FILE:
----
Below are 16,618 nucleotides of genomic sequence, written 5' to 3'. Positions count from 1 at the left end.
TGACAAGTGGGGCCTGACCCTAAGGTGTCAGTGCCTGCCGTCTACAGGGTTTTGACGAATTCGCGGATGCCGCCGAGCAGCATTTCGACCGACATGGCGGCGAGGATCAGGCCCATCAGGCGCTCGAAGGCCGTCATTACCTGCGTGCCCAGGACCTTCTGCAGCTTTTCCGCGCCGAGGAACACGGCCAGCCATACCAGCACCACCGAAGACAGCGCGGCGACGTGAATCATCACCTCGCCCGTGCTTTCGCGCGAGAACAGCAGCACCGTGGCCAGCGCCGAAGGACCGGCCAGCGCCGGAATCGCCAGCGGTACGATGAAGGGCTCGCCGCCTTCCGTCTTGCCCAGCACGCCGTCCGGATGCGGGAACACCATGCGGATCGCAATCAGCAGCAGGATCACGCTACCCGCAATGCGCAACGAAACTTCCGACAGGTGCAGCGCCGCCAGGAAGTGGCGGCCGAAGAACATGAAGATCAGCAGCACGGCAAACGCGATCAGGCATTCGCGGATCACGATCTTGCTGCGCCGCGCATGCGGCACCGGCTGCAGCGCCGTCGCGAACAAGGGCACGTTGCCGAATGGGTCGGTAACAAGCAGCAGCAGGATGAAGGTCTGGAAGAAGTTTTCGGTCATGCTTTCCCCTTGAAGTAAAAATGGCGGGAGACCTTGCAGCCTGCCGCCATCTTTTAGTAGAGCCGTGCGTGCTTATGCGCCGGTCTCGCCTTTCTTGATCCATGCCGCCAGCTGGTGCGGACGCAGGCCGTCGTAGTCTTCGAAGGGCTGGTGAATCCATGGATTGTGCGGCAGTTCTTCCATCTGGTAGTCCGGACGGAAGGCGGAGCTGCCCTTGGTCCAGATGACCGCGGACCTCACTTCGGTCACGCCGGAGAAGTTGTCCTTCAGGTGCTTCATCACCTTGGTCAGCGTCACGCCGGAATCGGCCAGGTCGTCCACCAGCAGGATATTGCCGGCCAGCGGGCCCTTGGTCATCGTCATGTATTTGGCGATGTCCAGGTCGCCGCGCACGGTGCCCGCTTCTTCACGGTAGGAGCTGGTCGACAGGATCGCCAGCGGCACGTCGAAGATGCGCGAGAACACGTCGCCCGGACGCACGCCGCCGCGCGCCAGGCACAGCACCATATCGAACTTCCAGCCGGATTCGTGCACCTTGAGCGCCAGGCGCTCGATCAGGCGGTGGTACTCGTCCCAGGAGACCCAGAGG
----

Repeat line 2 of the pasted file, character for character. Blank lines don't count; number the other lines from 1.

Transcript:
TGACAAGTGGGGCCTGACCCTAAGGTGTCAGTGCCTGCCGTCTACAGGGTTTTGACGAATTCGCGGATGCCGCCGAGCAGCATTTCGACCGACATGGCGGCGAGGATCAGGCCCATCAGGCGCTCGAAGGCCGTCATTACCTGCGTGCCCAGGACCTTCTGCAGCTTTTCCGCGCCGAGGAACACGGCCAGCCATACCAGCACCACCGAAGACAGCGCGGCGACGTGAATCATCACCTCGCCCGTGCTTTCGCGCGAGAACAGCAGCACCGTGGCCAGCGCCGAAGGACCGGCCAGCGCCGGAATCGCCAGCGGTACGATGAAGGGCTCGCCGCCTTCCGTCTTGCCCAGCACGCCGTCCGGATGCGGGAACACCATGCGGATCGCAATCAGCAGCAGGATCACGCTACCCGCAATGCGCAACGAAACTTCCGACAGGTGCAGCGCCGCCAGGAAGTGGCGGCCGAAGAACATGAAGATCAGCAGCACGGCAAACGCGATCAGGCATTCGCGGATCACGATCTTGCTGCGCCGCGCATGCGGCACCGGCTGCAGCGCCGTCGCGAACAAGGGCACGTTGCCGAATGGGTCGGTAACAAGCAGCAGCAGGATGAAGGTCTGGAAGAAGTTTTCGGTCATGCTTTCCCCTTGAAGTAAAAATGGCGGGAGACCTTGCAGCCTGCCGCCATCTTTTAGTAGAGCCGTGCGTGCTTATGCGCCGGTCTCGCCTTTCTTGATCCATGCCGCCAGCTGGTGCGGACGCAGGCCGTCGTAGTCTTCGAAGGGCTGGTGAATCCATGGATTGTGCGGCAGTTCTTCCATCTGGTAGTCCGGACGGAAGGCGGAGCTGCCCTTGGTCCAGATGACCGCGGACCTCACTTCGGTCACGCCGGAGAAGTTGTCCTTCAGGTGCTTCATCACCTTGGTCAGCGTCACGCCGGAATCGGCCAGGTCGTCCACCAGCAGGATATTGCCGGCCAGCGGGCCCTTGGTCATCGTCATGTATTTGGCGATGTCCAGGTCGCCGCGCACGGTGCCCGCTTCTTCACGGTAGGAGCTGGTCGACAGGATCGCCAGCGGCACGTCGAAGATGCGCGAGAACACGTCGCCCGGACGCACGCCGCCGCGCGCCAGGCACAGCACCATATCGAACTTCCAGCCGGATTCGTGCACCTTGAGCGCCAGGCGCTCGATCAGGCGGTGGTACTCGTCCCAGGAGACCCAGAGG